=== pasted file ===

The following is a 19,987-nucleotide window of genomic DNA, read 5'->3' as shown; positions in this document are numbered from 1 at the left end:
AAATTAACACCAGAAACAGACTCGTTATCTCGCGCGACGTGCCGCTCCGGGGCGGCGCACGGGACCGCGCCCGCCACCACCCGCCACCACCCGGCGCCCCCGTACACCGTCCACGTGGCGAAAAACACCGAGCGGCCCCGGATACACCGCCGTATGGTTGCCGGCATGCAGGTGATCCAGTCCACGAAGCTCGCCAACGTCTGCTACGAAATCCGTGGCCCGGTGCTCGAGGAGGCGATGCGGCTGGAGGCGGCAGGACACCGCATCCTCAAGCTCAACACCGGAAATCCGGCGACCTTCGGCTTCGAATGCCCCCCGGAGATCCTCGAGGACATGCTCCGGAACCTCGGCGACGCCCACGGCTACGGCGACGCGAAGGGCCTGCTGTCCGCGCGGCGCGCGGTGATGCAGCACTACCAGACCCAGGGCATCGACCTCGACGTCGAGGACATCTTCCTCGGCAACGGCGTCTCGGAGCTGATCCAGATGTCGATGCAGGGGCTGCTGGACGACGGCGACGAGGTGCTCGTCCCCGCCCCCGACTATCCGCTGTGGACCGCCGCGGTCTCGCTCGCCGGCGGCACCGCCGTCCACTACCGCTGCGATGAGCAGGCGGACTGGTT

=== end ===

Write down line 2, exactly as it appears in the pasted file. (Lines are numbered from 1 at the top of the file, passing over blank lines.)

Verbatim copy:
AAATTAACACCAGAAACAGACTCGTTATCTCGCGCGACGTGCCGCTCCGGGGCGGCGCACGGGACCGCGCCCGCCACCACCCGCCACCACCCGGCGCCCCCGTACACCGTCCACGTGGCGAAAAACACCGAGCGGCCCCGGATACACCGCCGTATGGTTGCCGGCATGCAGGTGATCCAGTCCACGAAGCTCGCCAACGTCTGCTACGAAATCCGTGGCCCGGTGCTCGAGGAGGCGATGCGGCTGGAGGCGGCAGGACACCGCATCCTCAAGCTCAACACCGGAAATCCGGCGACCTTCGGCTTCGAATGCCCCCCGGAGATCCTCGAGGACATGCTCCGGAACCTCGGCGACGCCCACGGCTACGGCGACGCGAAGGGCCTGCTGTCCGCGCGGCGCGCGGTGATGCAGCACTACCAGACCCAGGGCATCGACCTCGACGTCGAGGACATCTTCCTCGGCAACGGCGTCTCGGAGCTGATCCAGATGTCGATGCAGGGGCTGCTGGACGACGGCGACGAGGTGCTCGTCCCCGCCCCCGACTATCCGCTGTGGACCGCCGCGGTCTCGCTCGCCGGCGGCACCGCCGTCCACTACCGCTGCGATGAGCAGGCGGACTGGTT